Film : "Young@Heart"
Much of the pleasure in "Young@Heart" comes from the stereotype-defying vitality of the chorus members, whose average age is 82. Len Fontaine may go blank in the middle of his featured song, but Bob Salvini comes to a rehearsal from the hospital rather than lose his choral spot. He died before his song debuted, but his partner, Fred Knittle, went on with the show despite a recent heart attack.
"Young@Heart," a documentary about a lively senior-citizen chorus that has toured in Europe for 11 years, comes to the Katharine Cornell Theatre Saturday, Nov. 22. Sponsored by the Martha's Vineyard Film Society, the screening will raise funds for Windemere Nursing and Rehabilitation Center and includes a 12-minute film on the facility.
Director Stephen Walker provides a charming portrait of a group of senior citizens from Northampton, whose choral repertoire is not what you'd expect. They get down and dirty with music from OutKast, Trash, James Brown, and Neil Young.
"I've just been making it up as I go," says Chorus Director Bob Cilman, who has owned a house in Vineyard Haven since 1998 and loves to visit Martha's Vineyard. Not trained as a choral director, he was running a meal site for the elderly 15 years ago, when he began a collaboration with Northampton's No Theater that led to the chorus's tours abroad.
"It's about community," he explains. He will be unable to attend the Martha's Vineyard screening because he will be screening the film at a festival in the Dominican Republic.
The film doesn't pull its punches, nor does it make fun of its subjects as the
director weaves the performers' stories into the narrative. Mr. Walker also slips in a few "Magical Mystery Tour" touches, like filming Mr. Knittle sitting on a chair in a cornfield with a combo playing nearby. Too bad there aren't more of those whimsical moments.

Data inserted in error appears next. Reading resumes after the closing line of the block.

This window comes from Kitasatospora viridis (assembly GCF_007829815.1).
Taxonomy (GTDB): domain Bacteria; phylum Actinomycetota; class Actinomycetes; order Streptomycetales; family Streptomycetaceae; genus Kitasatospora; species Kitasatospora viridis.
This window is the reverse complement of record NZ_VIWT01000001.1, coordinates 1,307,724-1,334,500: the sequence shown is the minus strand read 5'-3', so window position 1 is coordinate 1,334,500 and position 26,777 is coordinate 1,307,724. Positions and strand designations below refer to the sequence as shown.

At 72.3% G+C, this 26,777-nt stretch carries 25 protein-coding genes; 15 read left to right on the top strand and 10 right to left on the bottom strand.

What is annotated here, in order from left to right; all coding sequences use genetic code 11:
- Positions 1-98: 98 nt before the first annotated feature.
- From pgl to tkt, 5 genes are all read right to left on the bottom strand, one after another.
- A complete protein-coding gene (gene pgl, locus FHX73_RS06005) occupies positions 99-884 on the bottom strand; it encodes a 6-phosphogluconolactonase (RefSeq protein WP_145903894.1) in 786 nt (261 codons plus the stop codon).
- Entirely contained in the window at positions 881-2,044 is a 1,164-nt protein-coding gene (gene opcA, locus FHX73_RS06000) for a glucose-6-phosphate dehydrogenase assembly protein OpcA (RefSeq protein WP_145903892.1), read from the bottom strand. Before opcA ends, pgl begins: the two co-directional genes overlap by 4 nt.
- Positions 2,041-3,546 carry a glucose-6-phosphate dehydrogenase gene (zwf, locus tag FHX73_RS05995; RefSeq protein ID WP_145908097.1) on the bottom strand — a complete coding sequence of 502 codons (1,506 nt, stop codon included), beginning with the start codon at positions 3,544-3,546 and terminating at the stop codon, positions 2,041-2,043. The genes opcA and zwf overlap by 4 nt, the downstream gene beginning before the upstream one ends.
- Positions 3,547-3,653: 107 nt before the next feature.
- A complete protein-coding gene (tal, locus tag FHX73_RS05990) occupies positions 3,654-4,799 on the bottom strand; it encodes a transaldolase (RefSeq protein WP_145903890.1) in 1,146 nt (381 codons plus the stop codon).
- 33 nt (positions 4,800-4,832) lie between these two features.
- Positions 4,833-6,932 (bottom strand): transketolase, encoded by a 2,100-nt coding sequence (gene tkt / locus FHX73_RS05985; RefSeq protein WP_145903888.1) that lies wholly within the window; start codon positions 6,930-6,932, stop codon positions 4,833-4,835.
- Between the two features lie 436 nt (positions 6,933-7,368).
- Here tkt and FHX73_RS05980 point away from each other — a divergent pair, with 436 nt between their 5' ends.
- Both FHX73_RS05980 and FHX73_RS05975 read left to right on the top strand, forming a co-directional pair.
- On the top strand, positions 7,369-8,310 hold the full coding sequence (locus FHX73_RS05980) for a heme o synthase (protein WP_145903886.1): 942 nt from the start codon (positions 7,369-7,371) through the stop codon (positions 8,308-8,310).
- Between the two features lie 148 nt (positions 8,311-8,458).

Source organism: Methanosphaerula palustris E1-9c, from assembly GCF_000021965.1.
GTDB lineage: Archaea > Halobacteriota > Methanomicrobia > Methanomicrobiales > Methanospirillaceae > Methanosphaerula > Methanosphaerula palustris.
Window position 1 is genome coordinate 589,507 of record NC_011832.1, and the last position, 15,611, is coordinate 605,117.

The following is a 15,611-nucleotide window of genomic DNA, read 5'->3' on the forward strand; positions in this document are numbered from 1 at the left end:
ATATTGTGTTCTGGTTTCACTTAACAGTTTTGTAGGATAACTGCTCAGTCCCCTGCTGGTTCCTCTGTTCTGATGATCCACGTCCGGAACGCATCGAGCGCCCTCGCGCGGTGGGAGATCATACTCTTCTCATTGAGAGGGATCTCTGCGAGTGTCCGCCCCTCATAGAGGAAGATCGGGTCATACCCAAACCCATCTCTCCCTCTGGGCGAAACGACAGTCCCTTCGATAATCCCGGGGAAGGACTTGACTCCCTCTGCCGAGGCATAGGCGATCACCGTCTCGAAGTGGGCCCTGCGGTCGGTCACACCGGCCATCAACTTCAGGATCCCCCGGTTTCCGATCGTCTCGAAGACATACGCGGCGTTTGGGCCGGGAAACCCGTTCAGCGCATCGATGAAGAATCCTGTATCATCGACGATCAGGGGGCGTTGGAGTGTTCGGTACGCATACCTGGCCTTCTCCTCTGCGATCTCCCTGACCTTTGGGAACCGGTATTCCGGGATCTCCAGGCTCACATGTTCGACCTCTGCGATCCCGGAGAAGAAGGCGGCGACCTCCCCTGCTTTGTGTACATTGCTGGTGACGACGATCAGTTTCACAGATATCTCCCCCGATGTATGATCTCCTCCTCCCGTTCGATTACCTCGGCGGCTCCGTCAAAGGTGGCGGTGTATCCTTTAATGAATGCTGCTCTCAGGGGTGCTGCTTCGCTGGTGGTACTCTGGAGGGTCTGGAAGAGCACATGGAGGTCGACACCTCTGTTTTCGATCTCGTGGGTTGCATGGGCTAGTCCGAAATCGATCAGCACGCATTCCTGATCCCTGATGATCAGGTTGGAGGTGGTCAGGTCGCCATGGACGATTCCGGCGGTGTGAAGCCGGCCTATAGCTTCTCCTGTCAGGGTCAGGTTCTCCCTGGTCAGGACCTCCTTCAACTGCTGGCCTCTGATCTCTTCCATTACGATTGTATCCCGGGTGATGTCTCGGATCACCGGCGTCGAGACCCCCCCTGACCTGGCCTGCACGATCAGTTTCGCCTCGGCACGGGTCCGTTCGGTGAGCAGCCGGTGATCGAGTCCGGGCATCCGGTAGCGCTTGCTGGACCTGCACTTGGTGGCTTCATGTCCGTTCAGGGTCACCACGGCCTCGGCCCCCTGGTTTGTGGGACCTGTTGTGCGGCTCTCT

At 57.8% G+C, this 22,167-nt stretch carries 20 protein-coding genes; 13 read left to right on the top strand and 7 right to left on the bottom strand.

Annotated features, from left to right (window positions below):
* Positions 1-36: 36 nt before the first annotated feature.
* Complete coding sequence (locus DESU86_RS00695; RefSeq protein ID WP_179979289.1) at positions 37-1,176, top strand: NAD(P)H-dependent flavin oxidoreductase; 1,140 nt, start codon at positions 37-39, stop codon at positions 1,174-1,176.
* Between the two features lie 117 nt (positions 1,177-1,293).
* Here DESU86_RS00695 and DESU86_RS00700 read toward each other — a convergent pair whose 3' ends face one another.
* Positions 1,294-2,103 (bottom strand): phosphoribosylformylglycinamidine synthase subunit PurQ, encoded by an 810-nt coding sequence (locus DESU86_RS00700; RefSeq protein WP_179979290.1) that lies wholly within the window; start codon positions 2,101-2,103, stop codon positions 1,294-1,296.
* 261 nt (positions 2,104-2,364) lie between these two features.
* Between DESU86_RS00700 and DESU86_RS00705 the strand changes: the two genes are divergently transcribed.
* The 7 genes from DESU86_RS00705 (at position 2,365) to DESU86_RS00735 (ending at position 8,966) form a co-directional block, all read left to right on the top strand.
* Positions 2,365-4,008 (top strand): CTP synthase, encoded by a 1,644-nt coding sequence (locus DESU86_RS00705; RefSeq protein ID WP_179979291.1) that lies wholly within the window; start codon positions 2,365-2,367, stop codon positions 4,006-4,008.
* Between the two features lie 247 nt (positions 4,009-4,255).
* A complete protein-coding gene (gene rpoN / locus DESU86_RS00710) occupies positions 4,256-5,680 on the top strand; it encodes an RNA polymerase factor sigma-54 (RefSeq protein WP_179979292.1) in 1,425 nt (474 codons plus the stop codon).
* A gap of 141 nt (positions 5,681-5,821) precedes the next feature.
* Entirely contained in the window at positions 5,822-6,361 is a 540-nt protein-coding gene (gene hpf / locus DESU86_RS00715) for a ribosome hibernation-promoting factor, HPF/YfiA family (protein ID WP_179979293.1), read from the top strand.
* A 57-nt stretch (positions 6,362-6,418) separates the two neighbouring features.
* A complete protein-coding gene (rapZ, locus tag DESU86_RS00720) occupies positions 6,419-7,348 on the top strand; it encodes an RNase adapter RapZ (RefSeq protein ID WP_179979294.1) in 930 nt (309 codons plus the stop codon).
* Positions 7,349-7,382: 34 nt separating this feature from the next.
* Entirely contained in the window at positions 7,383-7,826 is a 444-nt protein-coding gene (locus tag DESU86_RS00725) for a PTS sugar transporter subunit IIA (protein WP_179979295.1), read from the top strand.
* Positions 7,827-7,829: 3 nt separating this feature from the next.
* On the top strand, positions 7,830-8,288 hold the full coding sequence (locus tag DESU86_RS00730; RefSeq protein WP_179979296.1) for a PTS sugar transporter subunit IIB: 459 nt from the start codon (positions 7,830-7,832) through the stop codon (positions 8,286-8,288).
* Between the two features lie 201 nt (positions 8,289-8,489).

Rehearsals reveal that its members sometimes cover their ears when Mr. Cilman plays alternative rock songs like Sonic Youth's "Schizophrenia" for them. When asked by the director/narrator Walker for their own preferences, they list classical music and opera.
Stan Goldman, who is 76, and Dora Morrow, 83, don't find it easy to get the timing and lyrics right for their duet of the James Brown tune, "So Good."
Chorus member Joe Benoit, who tours with the group even after three bouts of chemotherapy, says, "Singing does a lot for your whole body." A Young@Heart performance at the Hampshire County Jail in Northampton resonates with special poignancy when the camera cuts back and forth between the elderly singers and an audience of young men averaging half their age. Some of the inmates seem to have tears in their eyes when the chorus sings "Forever Young."
Film and stage musicals have long demonstrated the life-affirming power of music. "Young@Heart" is a testament to that message.
In "Voices from Windemere," Betsy Burmeister of the facility's Activities staff interviews nine residents about their lives there. The short film, edited by Liz Witham and Ken Wentworth of Film-Truth Productions, is available for purchase at $15. Proceeds from sales will go to support Windemere's Activity Department.
"Young@Heart," Saturday, Nov. 22, 7:30 pm, Katharine Cornell Theatre, Vineyard Haven. $8; $5 for Martha's Vineyard Film Society members. Proceeds go to Windemere Nursing and Rehabilitation Center. Doors open at 7 pm.
Brooks Robards writes regularly on film, art, and books for The Martha's Vineyard Times.